5. Josh Richter on January 20, 2018 at 11:23 am

    “Preaching leads people to say ‘That’s right. I need to change.’ Teaching can lead people to say ‘He’s right. That’s a good point.’ ”
    I think the need for both could be illustrated this way: Preaching leads people to say ‘That’s right. I need to change.” Teaching can lead people to say “He’s right. That’s a good way to make the change.”

    • Chuck on January 20, 2018 at 11:53 am

      And small groups, or other strong relationship /community based activities can lead to “Okay, so how can we help each other to EFFECT those changes? How can we actually DO what Scripture taught us to change? How can we apply what the preacher preached or the teacher taught? This is the HUGEST piece that I think a lot of the community-resistant generations absolutely miss.

    • Craig on February 18, 2018 at 12:01 am

      Carey’s making a great point here, by I think he’s also perpetuating a common misunderstanding: This is NOT the difference between “teaching” and “preaching”. In the New Testament, teaching is explaining God’s words (the Scriptures) and God’s ways. The audience is believers. The goals are faithfulness, godliness, obedience, etc. Meanwhile, “preaching” is proclamation of gospel content — toward unbelievers. The goals are repentance, faith, belief in Jesus, i.e. salvation.

      So, the distinction Carey is making could be better described as “informational teaching” vs. “inspirational teaching.” But, if he’s referring to edifying believers at church, he’s still in the realm of “Teaching”.

  6. Ben DiStefano on January 16, 2018 at 9:49 am

    Great article Carey. The church team I joined recently — right at the time we saw each other at the Back 40 Conference in Indiana, PA — is full in on everything you shared here. We are seeing these things happen in our little corner of NW Pennsylvania. We are multi-site (3 locations) and have been for about 10 years. In the fall of 2017, we launched an on-line campus that is truly interactive (worship, communion, chat rooms, etc.) and we’ve seen a great response. I think we even have some international viewers. We’ve seen people come back to faith in Christ and the church and find faith for the first time. On a practical side, one of our physical campuses had a mechanical failure this weekend and the building was closed, but no problem because we re-routed our people to both a different physical campus or the online campus. Both saw an increase as people didn’t check out they just changed plans. Great stuff. Thanks for the wisdom and encouragement.

  7. Justina on January 7, 2018 at 4:43 pm

    I definitely agree that people in the world don’t just come into a church these days their opinions of church have been defined a lot by social media. If there is a way forward that can include more people I think it is worth further consideration. I value community that being part of a church entails greatly it has changed my life. I am of the strong opnion in God’s word where it states don’t forsake the meeting together of believers knowing I have another family I meet with my church family on Sundays has been a tremendous place for me to be healed and grow alongside others in their faith journey. An Internet despite all its mod cons can’t provide that intimate fellowship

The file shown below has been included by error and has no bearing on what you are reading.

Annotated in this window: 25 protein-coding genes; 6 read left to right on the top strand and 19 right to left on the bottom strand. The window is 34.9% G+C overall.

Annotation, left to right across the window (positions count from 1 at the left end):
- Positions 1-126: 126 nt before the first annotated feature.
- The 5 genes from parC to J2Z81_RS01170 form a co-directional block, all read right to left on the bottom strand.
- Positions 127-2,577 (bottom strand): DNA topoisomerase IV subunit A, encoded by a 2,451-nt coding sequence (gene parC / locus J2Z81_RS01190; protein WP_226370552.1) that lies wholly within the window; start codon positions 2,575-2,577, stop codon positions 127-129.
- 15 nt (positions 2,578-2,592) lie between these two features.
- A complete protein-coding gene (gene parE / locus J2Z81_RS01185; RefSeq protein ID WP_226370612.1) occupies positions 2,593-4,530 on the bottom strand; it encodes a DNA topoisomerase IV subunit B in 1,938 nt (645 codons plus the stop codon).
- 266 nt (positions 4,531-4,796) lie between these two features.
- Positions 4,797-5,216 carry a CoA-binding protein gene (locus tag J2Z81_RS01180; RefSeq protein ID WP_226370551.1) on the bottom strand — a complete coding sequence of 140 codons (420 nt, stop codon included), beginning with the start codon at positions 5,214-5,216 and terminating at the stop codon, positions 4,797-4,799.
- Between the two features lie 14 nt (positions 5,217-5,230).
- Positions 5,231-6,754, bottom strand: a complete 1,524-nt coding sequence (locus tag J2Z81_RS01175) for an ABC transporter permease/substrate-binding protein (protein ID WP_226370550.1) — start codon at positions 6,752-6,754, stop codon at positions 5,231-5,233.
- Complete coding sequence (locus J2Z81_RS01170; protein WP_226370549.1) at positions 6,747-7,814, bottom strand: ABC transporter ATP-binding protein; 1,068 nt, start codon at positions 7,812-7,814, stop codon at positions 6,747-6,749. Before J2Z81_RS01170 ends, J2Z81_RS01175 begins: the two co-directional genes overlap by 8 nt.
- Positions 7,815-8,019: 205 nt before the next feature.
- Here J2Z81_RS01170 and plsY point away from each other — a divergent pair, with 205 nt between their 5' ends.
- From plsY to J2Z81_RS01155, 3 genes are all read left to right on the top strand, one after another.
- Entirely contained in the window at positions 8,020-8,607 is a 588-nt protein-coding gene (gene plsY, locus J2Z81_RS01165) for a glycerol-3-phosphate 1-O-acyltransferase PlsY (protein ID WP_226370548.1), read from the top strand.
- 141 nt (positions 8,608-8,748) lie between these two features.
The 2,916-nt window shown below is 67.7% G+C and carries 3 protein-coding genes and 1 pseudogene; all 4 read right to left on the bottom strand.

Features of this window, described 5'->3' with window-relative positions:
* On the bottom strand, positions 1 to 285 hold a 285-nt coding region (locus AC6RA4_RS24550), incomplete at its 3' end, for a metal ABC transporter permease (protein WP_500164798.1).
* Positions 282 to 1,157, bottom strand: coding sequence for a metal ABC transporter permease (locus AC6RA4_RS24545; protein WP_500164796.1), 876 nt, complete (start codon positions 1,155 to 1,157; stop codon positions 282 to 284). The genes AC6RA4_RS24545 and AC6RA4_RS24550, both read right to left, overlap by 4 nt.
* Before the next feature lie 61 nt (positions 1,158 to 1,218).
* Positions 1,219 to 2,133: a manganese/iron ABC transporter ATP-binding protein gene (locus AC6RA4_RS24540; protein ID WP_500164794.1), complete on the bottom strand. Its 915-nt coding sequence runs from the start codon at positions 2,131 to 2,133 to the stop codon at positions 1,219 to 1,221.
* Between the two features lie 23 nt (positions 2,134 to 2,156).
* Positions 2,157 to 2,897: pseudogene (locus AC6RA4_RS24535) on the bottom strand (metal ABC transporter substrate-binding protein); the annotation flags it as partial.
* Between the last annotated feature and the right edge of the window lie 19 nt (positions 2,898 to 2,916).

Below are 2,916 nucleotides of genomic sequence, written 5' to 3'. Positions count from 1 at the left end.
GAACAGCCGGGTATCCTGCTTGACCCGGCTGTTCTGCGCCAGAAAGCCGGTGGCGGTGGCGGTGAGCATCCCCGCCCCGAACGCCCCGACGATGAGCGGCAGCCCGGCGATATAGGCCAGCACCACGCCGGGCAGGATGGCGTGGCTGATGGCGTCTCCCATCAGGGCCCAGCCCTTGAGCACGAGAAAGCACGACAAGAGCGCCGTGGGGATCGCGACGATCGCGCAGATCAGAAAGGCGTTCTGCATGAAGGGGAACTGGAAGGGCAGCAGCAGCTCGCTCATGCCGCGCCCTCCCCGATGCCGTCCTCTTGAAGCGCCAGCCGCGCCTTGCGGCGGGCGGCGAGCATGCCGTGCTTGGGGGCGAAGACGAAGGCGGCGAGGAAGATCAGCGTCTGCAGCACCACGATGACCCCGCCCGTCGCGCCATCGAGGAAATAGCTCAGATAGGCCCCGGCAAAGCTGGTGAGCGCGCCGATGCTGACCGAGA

8. Mike Amos on January 5, 2018 at 4:55 pm


    Great article! Thanks for getting us thinking about the challenges of this new year. I have been scouring the internet for ideas on engaging our online folks. We run around 300 every Sunday at church and have anywhere from 600 to 1,300 views on our fb live broadcasts. We have to figure out how to engage these folks in a real and viable way. Thanks for your information and your help!

  9. Jerry Sweat on January 4, 2018 at 11:45 am

    Carey, not so much an additional trend comment but I wanted to express appreciation! I always love your insights and have learned so much from you over these past few years. I listen to all your podcasts and read all your blogs! Thanks so much for continuing to challenge the church to move forward in the ways in which we engage with our culture and the rapidly changing context of the twenty first century while remaining faithful to our mission! You are making a huge difference for the Kingdom of God!

  10. Nellie on January 4, 2018 at 10:29 am

    Ironic that many of the “positive” responses are based on experience and ” hanging with the culture” apart from the true message of Jesus Christ. Some are now readily accepting traditional, or old, ways as out of date and saying today the generation is “seeking His presence,” as if the older generation did not have this desire.
    All here is allowing many professing Christians to nonchalantly connect thru social media atmosphere, just like world today. Are we not to be separate from the world and it’s influence?
    Preaching and teaching must be synonymous, it can’t be one without the other. All I see is life groups where ppl now follow study guides; this generation knows nothing of teaching and creating their own to fit the needs of the group. Just charge $$ to the group, and leave those who can’t afford it.
    The Church may be “growing,” all many are doing is reshuffling the disgruntled to find a church that will keep their ego under wraps and their sin unchecked. Humanism and pragmatism galore, masqueraded under Scripture and weak worship songs that speak to us more than praising Him.